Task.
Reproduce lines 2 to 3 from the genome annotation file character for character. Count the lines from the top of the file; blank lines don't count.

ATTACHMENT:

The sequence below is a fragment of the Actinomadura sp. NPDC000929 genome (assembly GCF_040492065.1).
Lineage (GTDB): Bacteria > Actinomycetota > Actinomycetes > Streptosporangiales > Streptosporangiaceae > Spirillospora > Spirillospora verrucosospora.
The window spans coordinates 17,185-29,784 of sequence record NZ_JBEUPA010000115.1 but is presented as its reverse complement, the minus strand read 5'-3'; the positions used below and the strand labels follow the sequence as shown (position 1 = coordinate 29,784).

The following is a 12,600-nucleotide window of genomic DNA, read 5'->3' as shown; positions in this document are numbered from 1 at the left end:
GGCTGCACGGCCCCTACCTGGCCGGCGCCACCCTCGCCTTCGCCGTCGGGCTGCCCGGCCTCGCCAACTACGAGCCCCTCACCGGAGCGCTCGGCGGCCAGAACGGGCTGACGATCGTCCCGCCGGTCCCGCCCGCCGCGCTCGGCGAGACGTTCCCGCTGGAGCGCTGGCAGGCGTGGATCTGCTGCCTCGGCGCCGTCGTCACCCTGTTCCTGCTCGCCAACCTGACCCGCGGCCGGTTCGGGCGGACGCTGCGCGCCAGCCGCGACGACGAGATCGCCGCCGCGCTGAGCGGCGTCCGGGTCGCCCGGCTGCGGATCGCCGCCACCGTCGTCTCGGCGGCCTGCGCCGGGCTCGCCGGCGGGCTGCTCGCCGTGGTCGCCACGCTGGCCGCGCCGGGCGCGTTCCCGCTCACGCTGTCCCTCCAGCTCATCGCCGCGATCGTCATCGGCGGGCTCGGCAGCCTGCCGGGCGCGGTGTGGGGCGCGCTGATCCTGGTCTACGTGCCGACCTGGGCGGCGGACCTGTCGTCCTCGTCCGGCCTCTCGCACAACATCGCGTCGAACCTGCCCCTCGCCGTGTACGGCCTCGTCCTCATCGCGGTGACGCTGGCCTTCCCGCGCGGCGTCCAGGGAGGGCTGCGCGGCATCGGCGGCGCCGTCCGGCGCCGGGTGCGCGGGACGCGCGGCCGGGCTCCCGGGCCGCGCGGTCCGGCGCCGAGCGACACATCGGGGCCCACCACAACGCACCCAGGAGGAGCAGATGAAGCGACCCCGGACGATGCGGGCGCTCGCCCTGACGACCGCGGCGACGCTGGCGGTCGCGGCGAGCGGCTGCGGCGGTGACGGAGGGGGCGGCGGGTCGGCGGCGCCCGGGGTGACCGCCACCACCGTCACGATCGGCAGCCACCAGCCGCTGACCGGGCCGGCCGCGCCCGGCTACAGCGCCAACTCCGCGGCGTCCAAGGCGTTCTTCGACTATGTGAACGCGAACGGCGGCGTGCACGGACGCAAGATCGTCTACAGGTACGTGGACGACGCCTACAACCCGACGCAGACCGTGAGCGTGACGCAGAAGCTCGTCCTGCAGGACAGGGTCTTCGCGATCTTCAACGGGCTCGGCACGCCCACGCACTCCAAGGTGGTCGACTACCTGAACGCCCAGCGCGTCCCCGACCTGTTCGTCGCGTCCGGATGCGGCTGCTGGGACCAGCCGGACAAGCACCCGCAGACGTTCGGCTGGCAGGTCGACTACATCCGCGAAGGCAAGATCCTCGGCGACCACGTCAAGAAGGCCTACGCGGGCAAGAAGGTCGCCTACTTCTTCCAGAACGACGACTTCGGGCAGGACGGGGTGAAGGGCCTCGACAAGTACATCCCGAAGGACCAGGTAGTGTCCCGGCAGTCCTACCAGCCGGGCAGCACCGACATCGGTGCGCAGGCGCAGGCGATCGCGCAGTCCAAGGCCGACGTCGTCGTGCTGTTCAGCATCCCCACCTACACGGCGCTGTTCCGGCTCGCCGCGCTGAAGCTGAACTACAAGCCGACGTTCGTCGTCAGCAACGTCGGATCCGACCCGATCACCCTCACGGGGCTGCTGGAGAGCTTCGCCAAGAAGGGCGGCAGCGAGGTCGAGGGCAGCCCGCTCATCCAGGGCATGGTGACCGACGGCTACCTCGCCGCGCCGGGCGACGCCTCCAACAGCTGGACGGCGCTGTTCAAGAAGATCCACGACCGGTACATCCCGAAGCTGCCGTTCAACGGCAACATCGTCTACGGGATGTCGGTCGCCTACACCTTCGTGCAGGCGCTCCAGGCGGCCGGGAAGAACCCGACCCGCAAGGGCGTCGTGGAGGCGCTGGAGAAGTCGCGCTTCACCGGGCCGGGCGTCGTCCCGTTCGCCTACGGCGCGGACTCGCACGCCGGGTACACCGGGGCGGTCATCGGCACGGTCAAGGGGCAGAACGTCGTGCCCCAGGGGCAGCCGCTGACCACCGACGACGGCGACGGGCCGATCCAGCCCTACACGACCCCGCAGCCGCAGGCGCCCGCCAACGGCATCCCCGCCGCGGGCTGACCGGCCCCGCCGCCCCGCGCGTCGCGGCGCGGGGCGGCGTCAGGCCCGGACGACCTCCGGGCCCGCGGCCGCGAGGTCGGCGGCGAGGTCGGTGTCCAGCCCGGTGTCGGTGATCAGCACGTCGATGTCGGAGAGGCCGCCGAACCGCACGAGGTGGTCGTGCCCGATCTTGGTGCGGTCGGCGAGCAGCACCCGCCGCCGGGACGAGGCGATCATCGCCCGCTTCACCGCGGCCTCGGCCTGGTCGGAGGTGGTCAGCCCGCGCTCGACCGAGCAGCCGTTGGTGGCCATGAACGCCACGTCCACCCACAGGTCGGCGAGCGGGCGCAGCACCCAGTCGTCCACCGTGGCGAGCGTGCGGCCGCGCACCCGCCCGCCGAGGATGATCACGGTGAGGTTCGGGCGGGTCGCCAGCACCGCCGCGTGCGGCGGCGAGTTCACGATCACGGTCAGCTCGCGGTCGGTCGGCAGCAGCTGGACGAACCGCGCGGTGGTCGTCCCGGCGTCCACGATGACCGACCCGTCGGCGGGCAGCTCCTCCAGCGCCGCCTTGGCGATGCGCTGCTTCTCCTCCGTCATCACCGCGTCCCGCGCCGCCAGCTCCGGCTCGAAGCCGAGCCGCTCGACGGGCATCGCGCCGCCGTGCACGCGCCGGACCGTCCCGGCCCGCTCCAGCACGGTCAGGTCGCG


Lineage (GTDB): Bacteria > Actinomycetota > Actinomycetes > Streptosporangiales > Streptosporangiaceae > Spirillospora > Spirillospora verrucosospora.
The window spans coordinates 17,185-29,784 of sequence record NZ_JBEUPA010000115.1 but is presented as its reverse complement, the minus strand read 5'-3'; the positions used below and the strand labels follow the sequence as shown (position 1 = coordinate 29,784).